Saturday, January 8, 2011

Petroleum- Pick Your Poison

I started week one of my ethical shopping challenge rearing and ready to go! However, on day four I faced a road block, and the ethical shopping challenge started to become much more difficult than I had anticipated, for the simple fact that I need to drive to work. And in order to drive, my car requires the age old evil... petroleum.
Now let me begin by explaining that I am well aware that it is more environmentally to take public transport or ride a bike to work. However, I live 55.5 km away from the office in which I work. It would literally take me a number of days to ride to work, and I doubt I would even make it without passing out!  I have extensively researched the public transport route, which unfortunately would involve two trains and a bus, totalling three hours in travel one way. Maybe it is selfish, but I just can’t afford to spend six hours a day travelling to and from work!
In order to mitigate my impact on the environment, I have been carpooling to work for over three years which is saving at least one other car per day from being on the road, and in addition, I have an arrangement in which I work three days in the office and two days from home.  However, these actions do not entirely solve my problem- I still require petrol in my tank to get to where I need to be at least three days of the week!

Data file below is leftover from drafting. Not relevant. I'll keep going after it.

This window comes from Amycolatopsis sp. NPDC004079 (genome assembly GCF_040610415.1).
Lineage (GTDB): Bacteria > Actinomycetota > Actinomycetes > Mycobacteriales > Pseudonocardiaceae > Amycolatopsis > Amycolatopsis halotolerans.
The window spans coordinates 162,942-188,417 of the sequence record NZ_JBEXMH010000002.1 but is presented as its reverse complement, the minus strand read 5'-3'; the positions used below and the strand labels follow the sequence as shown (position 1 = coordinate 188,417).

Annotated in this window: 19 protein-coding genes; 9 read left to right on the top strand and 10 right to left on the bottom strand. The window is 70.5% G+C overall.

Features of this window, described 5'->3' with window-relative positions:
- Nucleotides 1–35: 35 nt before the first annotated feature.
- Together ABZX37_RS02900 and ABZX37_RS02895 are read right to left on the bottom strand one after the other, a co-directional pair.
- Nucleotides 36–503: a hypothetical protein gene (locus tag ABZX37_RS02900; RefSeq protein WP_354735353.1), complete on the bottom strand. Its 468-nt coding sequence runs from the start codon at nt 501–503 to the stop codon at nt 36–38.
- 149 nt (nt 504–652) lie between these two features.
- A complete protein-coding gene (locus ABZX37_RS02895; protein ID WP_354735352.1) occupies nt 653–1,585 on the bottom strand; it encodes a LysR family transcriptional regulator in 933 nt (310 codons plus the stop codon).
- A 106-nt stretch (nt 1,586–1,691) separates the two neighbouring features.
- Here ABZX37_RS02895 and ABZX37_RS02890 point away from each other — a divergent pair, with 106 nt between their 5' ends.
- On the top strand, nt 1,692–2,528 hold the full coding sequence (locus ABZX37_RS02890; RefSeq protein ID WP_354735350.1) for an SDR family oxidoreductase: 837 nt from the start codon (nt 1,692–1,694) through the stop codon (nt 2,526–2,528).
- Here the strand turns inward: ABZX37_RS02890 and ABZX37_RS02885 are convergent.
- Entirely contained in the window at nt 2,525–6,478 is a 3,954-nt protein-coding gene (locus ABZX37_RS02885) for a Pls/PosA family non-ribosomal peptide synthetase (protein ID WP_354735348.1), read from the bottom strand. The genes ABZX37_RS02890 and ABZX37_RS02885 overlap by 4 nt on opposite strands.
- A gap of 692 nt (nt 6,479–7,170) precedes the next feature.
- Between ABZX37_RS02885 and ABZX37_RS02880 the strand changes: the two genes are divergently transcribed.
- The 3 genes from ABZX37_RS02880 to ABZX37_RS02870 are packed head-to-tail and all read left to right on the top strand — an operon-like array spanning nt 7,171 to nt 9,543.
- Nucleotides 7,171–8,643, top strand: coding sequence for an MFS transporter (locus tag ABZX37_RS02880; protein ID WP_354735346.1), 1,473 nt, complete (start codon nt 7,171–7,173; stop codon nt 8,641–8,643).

We all know the environmental impacts of using petrol in our vehicles, and we have seen the social and environmental impacts of oil spills on television, but further research has lead me to some disturbing facts about the petroleum industry;
  • Shell has been condemned by many organizations, including the Sierra Club, for its support of the military government in Nigeria. In 1995, nine Ogoni activists were killed for protesting against the company's Nigerian operations (Ives & Boyd, 2007).
  • Exxon Mobil's pipeline project from Chad in West Africa to the coast of Cameroon cuts through indigenous communities' rainforest homes. Last January, the project generated new controversy when Chad's government diverted money generated from petroleum revenue away from poverty-relief and social programs (Ives & Boyd, 2007).